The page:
Many meanings of corruption

The Supreme Court’s recent reading of the law of contempt comes as a welcome relief

Written by UPENDRA BAXI | Published:March 6, 2017 12:13 am
judiciary, indian judiciary, law of contempt, courts, court rules, contempt law, judiciary corruption, india news, indian express news Everybody agrees that judgments, and accompanying interim orders, should not be sold and bought for a price. But other surrounding concepts await deeper analysis.

Not much has been written by way of scrupulous scientific research about judicial corruptibility, but much has been said about it. Several chief justices of India (CJI), incumbent justices, and superannuated justices have lamented the fact that the widespread systematic governance corruptibility has resulted in discrete acts of judicial corruption.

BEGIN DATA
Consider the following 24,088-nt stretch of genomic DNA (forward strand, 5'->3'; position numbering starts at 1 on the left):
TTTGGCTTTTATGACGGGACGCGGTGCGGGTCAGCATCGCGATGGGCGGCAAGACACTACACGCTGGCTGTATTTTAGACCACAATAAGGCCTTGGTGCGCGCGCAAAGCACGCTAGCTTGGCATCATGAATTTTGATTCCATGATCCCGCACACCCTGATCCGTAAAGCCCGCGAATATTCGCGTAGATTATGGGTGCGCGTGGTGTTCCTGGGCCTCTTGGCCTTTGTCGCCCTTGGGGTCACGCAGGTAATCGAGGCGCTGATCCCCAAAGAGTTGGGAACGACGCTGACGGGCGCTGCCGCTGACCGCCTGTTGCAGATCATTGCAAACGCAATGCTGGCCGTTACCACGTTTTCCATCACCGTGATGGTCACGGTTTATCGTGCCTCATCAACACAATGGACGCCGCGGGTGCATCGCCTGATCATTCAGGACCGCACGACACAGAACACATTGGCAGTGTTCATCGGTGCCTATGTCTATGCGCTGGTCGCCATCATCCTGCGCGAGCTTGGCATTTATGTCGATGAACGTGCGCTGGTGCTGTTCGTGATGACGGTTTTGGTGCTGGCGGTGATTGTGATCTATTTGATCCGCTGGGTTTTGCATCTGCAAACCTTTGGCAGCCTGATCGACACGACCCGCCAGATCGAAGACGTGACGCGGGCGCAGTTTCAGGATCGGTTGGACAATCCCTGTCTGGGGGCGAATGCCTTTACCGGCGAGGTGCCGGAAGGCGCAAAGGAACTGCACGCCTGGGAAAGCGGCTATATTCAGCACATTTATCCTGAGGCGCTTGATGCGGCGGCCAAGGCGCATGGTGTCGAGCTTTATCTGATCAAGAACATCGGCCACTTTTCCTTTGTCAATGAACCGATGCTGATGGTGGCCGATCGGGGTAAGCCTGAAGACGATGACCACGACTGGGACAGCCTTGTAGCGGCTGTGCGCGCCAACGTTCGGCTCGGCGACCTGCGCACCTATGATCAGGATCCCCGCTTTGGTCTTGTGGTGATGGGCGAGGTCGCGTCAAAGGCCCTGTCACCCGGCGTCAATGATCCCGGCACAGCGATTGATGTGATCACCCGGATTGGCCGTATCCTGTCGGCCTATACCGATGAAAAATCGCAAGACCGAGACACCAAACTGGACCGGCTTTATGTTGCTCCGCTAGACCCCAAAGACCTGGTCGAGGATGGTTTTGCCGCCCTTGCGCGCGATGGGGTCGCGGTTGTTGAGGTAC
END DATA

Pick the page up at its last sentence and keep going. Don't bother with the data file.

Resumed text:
The narrative basically, even now, remains deeply hierarchical. It is heavily focussed on the district judiciary: Retired CJI V.N. Khare said in an interview that “corruption in lower courts is no secret”, and recommended a team of “dedicated judges” (mostly retired) to monitor and arrest its further spread. The second narrative suggests that the “rot” may have reached some high courts; and the origins of transfer of judges as a national policy lay firmly located in this narrative.

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The third narrative suggests that acts of corruption have reached even the shores of the Supreme Court. Shanti Bhushan (and Prashant Bhushan) created a perfect moral storm in 2010 by naming eight CJI among 16 justices who were allegedly corrupt. He gave the names in a sealed envelope to the Supreme Court and even dared it to prosecute them for contempt! And this narrative was embellished by the irrepressible Justice Markandey Katju, as late as 2015, to morally impeach many justices in “higher courts”.